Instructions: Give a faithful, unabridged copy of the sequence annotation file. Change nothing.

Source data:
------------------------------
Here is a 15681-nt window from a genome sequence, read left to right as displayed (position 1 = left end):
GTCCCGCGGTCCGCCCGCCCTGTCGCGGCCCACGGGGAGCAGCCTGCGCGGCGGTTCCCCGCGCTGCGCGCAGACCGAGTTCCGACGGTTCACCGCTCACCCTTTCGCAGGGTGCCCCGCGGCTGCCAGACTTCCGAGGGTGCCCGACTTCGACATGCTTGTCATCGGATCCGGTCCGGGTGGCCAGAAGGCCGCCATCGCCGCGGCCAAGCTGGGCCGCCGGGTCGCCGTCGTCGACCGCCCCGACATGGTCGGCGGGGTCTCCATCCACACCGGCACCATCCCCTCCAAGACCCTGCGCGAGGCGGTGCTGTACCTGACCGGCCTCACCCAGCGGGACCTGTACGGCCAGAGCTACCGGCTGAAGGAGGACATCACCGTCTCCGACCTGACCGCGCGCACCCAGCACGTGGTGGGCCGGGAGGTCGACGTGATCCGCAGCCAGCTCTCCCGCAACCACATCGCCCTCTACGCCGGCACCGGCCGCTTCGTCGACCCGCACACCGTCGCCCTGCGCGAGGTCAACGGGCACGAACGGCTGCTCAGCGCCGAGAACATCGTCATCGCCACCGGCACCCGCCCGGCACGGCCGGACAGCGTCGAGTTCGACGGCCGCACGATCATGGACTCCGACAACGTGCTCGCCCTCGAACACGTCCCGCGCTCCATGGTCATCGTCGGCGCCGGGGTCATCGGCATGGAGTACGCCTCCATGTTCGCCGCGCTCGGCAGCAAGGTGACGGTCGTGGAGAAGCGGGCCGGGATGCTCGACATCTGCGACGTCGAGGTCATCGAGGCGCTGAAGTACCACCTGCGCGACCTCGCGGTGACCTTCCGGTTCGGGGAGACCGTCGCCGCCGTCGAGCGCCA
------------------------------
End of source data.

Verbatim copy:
Here is a 15681-nt window from a genome sequence, read left to right as displayed (position 1 = left end):
GTCCCGCGGTCCGCCCGCCCTGTCGCGGCCCACGGGGAGCAGCCTGCGCGGCGGTTCCCCGCGCTGCGCGCAGACCGAGTTCCGACGGTTCACCGCTCACCCTTTCGCAGGGTGCCCCGCGGCTGCCAGACTTCCGAGGGTGCCCGACTTCGACATGCTTGTCATCGGATCCGGTCCGGGTGGCCAGAAGGCCGCCATCGCCGCGGCCAAGCTGGGCCGCCGGGTCGCCGTCGTCGACCGCCCCGACATGGTCGGCGGGGTCTCCATCCACACCGGCACCATCCCCTCCAAGACCCTGCGCGAGGCGGTGCTGTACCTGACCGGCCTCACCCAGCGGGACCTGTACGGCCAGAGCTACCGGCTGAAGGAGGACATCACCGTCTCCGACCTGACCGCGCGCACCCAGCACGTGGTGGGCCGGGAGGTCGACGTGATCCGCAGCCAGCTCTCCCGCAACCACATCGCCCTCTACGCCGGCACCGGCCGCTTCGTCGACCCGCACACCGTCGCCCTGCGCGAGGTCAACGGGCACGAACGGCTGCTCAGCGCCGAGAACATCGTCATCGCCACCGGCACCCGCCCGGCACGGCCGGACAGCGTCGAGTTCGACGGCCGCACGATCATGGACTCCGACAACGTGCTCGCCCTCGAACACGTCCCGCGCTCCATGGTCATCGTCGGCGCCGGGGTCATCGGCATGGAGTACGCCTCCATGTTCGCCGCGCTCGGCAGCAAGGTGACGGTCGTGGAGAAGCGGGCCGGGATGCTCGACATCTGCGACGTCGAGGTCATCGAGGCGCTGAAGTACCACCTGCGCGACCTCGCGGTGACCTTCCGGTTCGGGGAGACCGTCGCCGCCGTCGAGCGCCA